The Southwestern Historical Quarterly, Volume 23, July 1919 - April, 1920 Page: 29
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The Apache in the Southwest, 1846-1886
by this hoary warrior of unsavory reputation and by his people.
Nor was it set aside until the United States saw fit to do so that
the Chiricahuas might be moved back from the international boun-
dary. But that is a later story. One other thing stands to Gen-
eral Howard's credit. He encouraged Superintendent Pope to
make an experiment with Navajo police under the leadership of
their respected chief, Manuelita. That this experiment was wholly
satisfactory was the cause of its spreading to the other reservations
and other tribes where it finally became a part of the regular means
of control of the Indians. General Howard also abolished the In-
dian feeding posts at McDowell, Beal's Springs and Date Creek
and allowed the Tontos to take their choice between the White
Mountain reservation and the Verde reserve. The Indians at Tul-
arosa he still left there that the trial might be fairly made of that
place, for the officials were bravely trying to prove that their choice
of place for the reservation was a wise one. But try as they might,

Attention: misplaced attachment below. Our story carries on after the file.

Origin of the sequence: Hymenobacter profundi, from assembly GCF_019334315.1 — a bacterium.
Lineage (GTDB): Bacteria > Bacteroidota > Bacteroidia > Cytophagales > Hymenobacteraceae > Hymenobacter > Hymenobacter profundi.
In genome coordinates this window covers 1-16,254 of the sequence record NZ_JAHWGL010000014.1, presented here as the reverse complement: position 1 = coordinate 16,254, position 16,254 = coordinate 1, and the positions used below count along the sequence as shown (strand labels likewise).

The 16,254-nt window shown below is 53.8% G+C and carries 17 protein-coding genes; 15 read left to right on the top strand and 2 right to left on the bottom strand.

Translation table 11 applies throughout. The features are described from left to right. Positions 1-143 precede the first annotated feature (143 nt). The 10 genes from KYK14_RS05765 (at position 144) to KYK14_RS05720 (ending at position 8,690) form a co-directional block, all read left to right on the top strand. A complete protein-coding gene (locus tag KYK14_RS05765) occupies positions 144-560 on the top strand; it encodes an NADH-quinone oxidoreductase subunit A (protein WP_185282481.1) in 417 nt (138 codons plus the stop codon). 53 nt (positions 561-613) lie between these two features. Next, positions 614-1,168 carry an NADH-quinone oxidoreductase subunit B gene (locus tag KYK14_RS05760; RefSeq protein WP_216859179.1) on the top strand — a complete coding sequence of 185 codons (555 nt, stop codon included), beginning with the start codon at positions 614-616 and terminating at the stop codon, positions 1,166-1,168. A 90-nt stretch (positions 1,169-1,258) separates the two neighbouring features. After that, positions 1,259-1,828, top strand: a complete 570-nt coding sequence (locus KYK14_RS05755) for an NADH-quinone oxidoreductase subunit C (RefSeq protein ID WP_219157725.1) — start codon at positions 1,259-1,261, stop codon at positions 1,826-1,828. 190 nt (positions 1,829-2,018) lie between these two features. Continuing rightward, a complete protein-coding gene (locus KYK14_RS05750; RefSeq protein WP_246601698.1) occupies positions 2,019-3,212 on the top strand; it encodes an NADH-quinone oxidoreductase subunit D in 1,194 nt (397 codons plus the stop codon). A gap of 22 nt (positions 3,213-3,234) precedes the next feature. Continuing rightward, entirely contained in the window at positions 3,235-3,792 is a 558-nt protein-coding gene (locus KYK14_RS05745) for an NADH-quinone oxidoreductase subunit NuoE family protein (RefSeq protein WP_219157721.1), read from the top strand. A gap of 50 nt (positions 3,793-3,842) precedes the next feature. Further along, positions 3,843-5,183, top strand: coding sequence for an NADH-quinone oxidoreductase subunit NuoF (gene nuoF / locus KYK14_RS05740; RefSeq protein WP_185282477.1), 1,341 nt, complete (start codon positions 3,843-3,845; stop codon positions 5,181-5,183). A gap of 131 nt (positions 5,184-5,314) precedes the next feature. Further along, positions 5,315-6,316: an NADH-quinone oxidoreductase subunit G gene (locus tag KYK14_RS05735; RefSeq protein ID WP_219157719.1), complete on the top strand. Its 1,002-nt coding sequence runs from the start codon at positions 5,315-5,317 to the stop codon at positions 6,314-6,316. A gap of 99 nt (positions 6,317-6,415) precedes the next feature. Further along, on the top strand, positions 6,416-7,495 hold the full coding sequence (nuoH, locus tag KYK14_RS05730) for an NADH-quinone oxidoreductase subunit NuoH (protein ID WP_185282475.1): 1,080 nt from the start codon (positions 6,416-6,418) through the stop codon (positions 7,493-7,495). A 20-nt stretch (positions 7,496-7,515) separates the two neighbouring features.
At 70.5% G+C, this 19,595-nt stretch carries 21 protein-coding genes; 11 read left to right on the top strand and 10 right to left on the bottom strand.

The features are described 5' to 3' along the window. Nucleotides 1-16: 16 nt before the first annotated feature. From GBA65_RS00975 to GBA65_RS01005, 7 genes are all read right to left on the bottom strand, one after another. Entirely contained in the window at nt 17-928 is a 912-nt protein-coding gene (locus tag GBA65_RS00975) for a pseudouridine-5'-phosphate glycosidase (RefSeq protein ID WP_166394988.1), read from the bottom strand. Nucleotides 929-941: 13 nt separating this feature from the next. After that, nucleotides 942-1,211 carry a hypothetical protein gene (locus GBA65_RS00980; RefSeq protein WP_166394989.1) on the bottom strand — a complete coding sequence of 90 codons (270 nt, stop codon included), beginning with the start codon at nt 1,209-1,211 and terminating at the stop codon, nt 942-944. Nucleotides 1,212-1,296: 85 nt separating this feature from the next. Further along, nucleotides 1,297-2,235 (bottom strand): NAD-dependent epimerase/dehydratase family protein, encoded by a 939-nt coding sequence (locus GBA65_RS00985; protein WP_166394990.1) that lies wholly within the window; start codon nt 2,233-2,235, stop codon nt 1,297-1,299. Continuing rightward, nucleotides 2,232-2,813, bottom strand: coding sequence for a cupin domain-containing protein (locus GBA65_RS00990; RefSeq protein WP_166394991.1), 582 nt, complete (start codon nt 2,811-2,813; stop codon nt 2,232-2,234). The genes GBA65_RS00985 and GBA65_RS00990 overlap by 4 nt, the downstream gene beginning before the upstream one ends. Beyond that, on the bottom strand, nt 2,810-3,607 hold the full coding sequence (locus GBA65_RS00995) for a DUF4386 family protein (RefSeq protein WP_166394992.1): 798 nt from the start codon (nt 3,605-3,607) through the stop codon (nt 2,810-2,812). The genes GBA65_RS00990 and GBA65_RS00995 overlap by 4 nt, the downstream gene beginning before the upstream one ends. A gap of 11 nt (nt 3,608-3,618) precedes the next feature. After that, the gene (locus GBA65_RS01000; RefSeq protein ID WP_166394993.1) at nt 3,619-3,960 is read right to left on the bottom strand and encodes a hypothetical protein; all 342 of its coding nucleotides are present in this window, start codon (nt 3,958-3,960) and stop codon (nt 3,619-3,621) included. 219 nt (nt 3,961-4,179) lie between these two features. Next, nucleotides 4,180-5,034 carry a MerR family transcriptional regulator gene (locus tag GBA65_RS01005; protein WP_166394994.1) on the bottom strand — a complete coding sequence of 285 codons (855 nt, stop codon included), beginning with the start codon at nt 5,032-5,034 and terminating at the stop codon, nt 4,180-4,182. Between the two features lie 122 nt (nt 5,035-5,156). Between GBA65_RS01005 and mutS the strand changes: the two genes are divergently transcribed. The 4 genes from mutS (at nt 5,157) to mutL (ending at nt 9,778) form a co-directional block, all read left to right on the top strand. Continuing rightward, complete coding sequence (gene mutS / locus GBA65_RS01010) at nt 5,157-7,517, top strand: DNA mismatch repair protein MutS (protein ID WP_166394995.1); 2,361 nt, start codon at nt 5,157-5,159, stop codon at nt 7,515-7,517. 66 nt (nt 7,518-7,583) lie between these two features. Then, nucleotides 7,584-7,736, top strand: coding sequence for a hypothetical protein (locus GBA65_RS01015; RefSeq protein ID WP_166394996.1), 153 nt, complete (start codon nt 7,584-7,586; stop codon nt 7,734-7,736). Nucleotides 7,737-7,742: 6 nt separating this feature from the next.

it was a failure, for the Indians did not and would not like the
place and the larger part of them would not remain on the reserve.
So in 1874 it was ordered that the Apaches there be transferred
back to the vicinity of their former home,-to Ojo Caliente. There
they settled down to lives of contentment and quiet.
Thus by 1874 some of the more vexing of the Apache troubles
had found settlement. There were still renegade bands in the
mountains and the troops and Apache scouts saw frequent service
in consequence. But the number of Apaches living quietly on
reservations and learning the pursuits of civilized life had never
before been so large. The most sanguine saw bright visions for
the future. But already a cloud "like a man's hand" was to be
seen in the sky and soon the storm burst upon the red man and
Concentration reserves instituted.-Arizona and New Mexico had
been rapidly filling with new settlers. Many of these had settled
on lands occupied or at least claimed by the Indians. The lands
were desirable and the whites wanted a chance to hold them in
lasting possession. The Indians, they thought, were not adequately
occupying them and the pressure was very strong upon the govern-
ment to remove the Indians from these lands and thus give them
to the whites to occupy and improve. Furthermore the officials
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Texas State Historical Association. The Southwestern Historical Quarterly, Volume 23, July 1919 - April, 1920, periodical, 1919; (texashistory.unt.edu/ark:/67531/metapth101075/m1/35/: accessed September 25, 2017), University of North Texas Libraries, The Portal to Texas History, texashistory.unt.edu; crediting Texas State Historical Association.